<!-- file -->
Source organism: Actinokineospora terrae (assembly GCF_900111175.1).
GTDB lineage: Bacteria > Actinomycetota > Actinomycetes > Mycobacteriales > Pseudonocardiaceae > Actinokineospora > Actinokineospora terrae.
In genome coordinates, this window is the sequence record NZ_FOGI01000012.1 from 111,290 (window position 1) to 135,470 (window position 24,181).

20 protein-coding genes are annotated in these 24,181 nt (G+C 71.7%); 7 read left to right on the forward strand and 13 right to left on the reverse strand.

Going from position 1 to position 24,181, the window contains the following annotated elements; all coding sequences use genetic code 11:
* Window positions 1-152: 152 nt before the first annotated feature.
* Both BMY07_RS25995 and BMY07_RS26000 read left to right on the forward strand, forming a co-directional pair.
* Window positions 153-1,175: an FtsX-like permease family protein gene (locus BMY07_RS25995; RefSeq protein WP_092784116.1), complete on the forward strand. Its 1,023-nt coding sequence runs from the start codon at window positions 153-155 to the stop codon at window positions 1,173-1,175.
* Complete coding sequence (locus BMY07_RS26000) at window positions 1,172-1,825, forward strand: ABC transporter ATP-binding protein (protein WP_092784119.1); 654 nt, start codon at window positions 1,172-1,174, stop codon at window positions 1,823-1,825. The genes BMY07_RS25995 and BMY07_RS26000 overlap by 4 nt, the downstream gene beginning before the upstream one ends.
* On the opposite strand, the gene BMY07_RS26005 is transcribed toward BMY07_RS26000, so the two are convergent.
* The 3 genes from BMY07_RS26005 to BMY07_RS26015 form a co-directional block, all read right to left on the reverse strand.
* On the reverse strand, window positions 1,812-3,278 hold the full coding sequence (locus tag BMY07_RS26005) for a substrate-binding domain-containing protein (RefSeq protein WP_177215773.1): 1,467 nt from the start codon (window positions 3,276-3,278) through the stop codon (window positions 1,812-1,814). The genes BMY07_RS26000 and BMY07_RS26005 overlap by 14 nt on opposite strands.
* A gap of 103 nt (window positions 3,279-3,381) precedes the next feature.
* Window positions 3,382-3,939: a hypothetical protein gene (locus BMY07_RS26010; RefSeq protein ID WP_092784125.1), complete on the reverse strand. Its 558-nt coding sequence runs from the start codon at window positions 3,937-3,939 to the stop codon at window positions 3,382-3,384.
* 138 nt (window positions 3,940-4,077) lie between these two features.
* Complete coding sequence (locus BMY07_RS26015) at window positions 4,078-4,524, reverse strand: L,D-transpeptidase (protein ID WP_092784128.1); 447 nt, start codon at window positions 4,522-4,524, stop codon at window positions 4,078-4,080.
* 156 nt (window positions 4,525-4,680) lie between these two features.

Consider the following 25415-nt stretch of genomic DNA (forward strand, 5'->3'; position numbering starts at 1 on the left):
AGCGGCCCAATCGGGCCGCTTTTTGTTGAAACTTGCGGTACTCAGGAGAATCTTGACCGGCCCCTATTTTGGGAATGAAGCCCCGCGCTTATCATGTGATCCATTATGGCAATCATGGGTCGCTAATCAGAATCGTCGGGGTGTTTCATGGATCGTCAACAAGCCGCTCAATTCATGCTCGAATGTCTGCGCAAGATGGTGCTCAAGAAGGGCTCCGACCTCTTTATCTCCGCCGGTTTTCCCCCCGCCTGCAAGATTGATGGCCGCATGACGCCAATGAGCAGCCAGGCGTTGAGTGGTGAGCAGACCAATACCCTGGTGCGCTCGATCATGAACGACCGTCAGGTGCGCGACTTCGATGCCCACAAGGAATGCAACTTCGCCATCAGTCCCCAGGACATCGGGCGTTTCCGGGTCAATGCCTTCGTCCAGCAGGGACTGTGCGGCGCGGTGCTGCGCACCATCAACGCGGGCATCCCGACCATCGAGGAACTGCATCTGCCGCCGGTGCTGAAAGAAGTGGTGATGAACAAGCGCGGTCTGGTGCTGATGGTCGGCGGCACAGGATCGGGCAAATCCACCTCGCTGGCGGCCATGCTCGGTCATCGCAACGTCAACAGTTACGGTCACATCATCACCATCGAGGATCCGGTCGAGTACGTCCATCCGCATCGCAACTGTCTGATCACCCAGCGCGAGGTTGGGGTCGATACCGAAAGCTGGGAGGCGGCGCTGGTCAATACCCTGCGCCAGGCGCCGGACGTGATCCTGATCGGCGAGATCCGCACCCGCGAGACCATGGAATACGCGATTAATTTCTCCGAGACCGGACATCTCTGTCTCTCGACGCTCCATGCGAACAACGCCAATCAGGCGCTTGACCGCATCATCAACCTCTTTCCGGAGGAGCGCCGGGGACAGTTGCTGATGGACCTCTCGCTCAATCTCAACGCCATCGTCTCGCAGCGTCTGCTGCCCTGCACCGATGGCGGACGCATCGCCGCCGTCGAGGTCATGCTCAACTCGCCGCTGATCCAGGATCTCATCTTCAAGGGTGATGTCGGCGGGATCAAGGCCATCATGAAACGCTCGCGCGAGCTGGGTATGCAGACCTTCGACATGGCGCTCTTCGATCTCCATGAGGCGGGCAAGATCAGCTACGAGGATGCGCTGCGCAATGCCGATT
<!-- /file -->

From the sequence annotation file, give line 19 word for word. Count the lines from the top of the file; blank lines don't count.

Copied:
AGCGGCCCAATCGGGCCGCTTTTTGTTGAAACTTGCGGTACTCAGGAGAATCTTGACCGGCCCCTATTTTGGGAATGAAGCCCCGCGCTTATCATGTGATCCATTATGGCAATCATGGGTCGCTAATCAGAATCGTCGGGGTGTTTCATGGATCGTCAACAAGCCGCTCAATTCATGCTCGAATGTCTGCGCAAGATGGTGCTCAAGAAGGGCTCCGACCTCTTTATCTCCGCCGGTTTTCCCCCCGCCTGCAAGATTGATGGCCGCATGACGCCAATGAGCAGCCAGGCGTTGAGTGGTGAGCAGACCAATACCCTGGTGCGCTCGATCATGAACGACCGTCAGGTGCGCGACTTCGATGCCCACAAGGAATGCAACTTCGCCATCAGTCCCCAGGACATCGGGCGTTTCCGGGTCAATGCCTTCGTCCAGCAGGGACTGTGCGGCGCGGTGCTGCGCACCATCAACGCGGGCATCCCGACCATCGAGGAACTGCATCTGCCGCCGGTGCTGAAAGAAGTGGTGATGAACAAGCGCGGTCTGGTGCTGATGGTCGGCGGCACAGGATCGGGCAAATCCACCTCGCTGGCGGCCATGCTCGGTCATCGCAACGTCAACAGTTACGGTCACATCATCACCATCGAGGATCCGGTCGAGTACGTCCATCCGCATCGCAACTGTCTGATCACCCAGCGCGAGGTTGGGGTCGATACCGAAAGCTGGGAGGCGGCGCTGGTCAATACCCTGCGCCAGGCGCCGGACGTGATCCTGATCGGCGAGATCCGCACCCGCGAGACCATGGAATACGCGATTAATTTCTCCGAGACCGGACATCTCTGTCTCTCGACGCTCCATGCGAACAACGCCAATCAGGCGCTTGACCGCATCATCAACCTCTTTCCGGAGGAGCGCCGGGGACAGTTGCTGATGGACCTCTCGCTCAATCTCAACGCCATCGTCTCGCAGCGTCTGCTGCCCTGCACCGATGGCGGACGCATCGCCGCCGTCGAGGTCATGCTCAACTCGCCGCTGATCCAGGATCTCATCTTCAAGGGTGATGTCGGCGGGATCAAGGCCATCATGAAACGCTCGCGCGAGCTGGGTATGCAGACCTTCGACATGGCGCTCTTCGATCTCCATGAGGCGGGCAAGATCAGCTACGAGGATGCGCTGCGCAATGCCGATT